Pokemon GO, albeit not being on Singaporean shores yet, has already made a huge impact.
From petitions demanding Niantic for an answer, to a 26,000-strong Facebook group for Singaporean players, to the intense backlash towards a particular forum letter speculating that the game might aid terrorists in attacks, Singaporean Pokemon fans are teetering on the edge of insanity in their wait to fling their Pokeballs around town.
Early this morning, The Straits Times reported that the Government would be “[monitoring] the situation, how this particular game is being played and its impact on society”.
Minister for Communications and Information Yaacob Ibrahim, speaking at the National Deaf Games at the Singapore Badminton Hall, added “We have to study very, very carefully whatever is brought into Singapore.”
The comments come after he was asked whether any guidelines will be implemented by the Government regarding Pokemon GO, which utilises augmented reality on players’ smartphones to ‘hunt’ for Pokemon.
“If it’s really something which we should be concerned about, I think MDA (the Media Development Authority) will definitely decide on what are the things we can do best, [and] do it in such a way that it becomes a win-win situation.”
Car Crashes, Falls And ‘Stranger Danger’
The query to Minister Yaacob isn’t groundless, though, as news on Pokemon GO players ending up in dangerous situations due to their undiscerning enthusiasm is aplenty.
From car crashes to falling off a flight of stairs, and even a cliff, Pokemon GO has brought out the most (to put it nicely) careless of us. And this is all but scraping the surface of game-related shenanigans.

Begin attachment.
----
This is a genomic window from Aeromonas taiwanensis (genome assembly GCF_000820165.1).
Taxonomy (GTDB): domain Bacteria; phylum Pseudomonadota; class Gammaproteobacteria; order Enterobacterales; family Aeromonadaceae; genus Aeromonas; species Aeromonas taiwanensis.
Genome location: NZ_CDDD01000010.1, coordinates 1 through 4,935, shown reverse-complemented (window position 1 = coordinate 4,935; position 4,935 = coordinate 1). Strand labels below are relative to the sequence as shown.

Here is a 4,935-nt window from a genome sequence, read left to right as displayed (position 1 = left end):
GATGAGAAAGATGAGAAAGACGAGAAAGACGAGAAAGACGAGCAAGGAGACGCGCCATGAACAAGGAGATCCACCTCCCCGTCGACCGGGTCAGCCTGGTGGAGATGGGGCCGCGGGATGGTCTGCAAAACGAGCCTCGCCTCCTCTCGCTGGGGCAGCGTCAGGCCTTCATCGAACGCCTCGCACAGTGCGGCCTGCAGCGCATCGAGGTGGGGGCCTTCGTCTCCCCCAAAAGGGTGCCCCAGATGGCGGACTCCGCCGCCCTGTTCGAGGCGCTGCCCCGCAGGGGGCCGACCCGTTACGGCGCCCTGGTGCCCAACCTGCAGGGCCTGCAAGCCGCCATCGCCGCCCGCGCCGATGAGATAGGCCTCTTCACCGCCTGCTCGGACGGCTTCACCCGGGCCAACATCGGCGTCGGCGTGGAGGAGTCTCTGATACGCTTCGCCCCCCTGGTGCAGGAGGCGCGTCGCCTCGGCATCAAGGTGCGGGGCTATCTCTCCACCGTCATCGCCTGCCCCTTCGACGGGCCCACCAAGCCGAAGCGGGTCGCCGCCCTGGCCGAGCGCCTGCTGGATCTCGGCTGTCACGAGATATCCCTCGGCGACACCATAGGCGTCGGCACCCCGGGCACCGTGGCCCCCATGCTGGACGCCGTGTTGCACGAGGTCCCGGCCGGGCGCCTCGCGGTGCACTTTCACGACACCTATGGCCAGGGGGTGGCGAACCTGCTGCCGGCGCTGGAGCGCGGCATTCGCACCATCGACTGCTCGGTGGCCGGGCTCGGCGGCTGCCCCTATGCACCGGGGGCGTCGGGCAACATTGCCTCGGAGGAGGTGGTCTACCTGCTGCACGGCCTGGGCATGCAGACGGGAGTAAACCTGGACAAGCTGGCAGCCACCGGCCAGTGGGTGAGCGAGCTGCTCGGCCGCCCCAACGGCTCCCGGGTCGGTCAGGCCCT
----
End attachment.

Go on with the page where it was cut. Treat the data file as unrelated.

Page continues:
There has been a good amount of warnings issues globally for players and non-players. For example, Japan has issued a warning for players to watch out for the weather (the sweltering summer makes players prone to heat stroke), where they walk (especially on train platforms) and even Pokemon GO-related scams.
With Singapore possessing guidelines for almost every single process here, having one for a mobile app does seem ridiculous at first, but in light of incidents current players have gotten themselves into (thanks, guys), it’s honestly not entirely surprising that the Government might implement one.
To those who have even suggested that the game be banned (for whatever reason):
The majority of comments though, were laced with sarcasm on how the resources could be better off spent solving more pertinent issues.
Personally, I think that the game should be treated like how all other apps are treated – with everything to player discretion. Guidelines are alright as reminders, but it is ridiculous to monitor every single activity/game/product that enters Singapore.
In that case, why not monitor handphone use by pedestrians, listening to music while driving, and even the eating of fishballs?
The incidents that have occured to international Pokemon GO players are unfortunate, but they are just a dime in a dozen. Even if the game were to be banned here, app stores are still filled with games that can distract and endanger players who are not careful.
The plans are, no doubt, good in intentions to remind Singaporeans of the potential dangers, but I would also like to think that common sense is actually common among my fellow Singaporeans.
And, from a majority of the comments, I would think that it is.
Feature Image Credit: sbs.com.au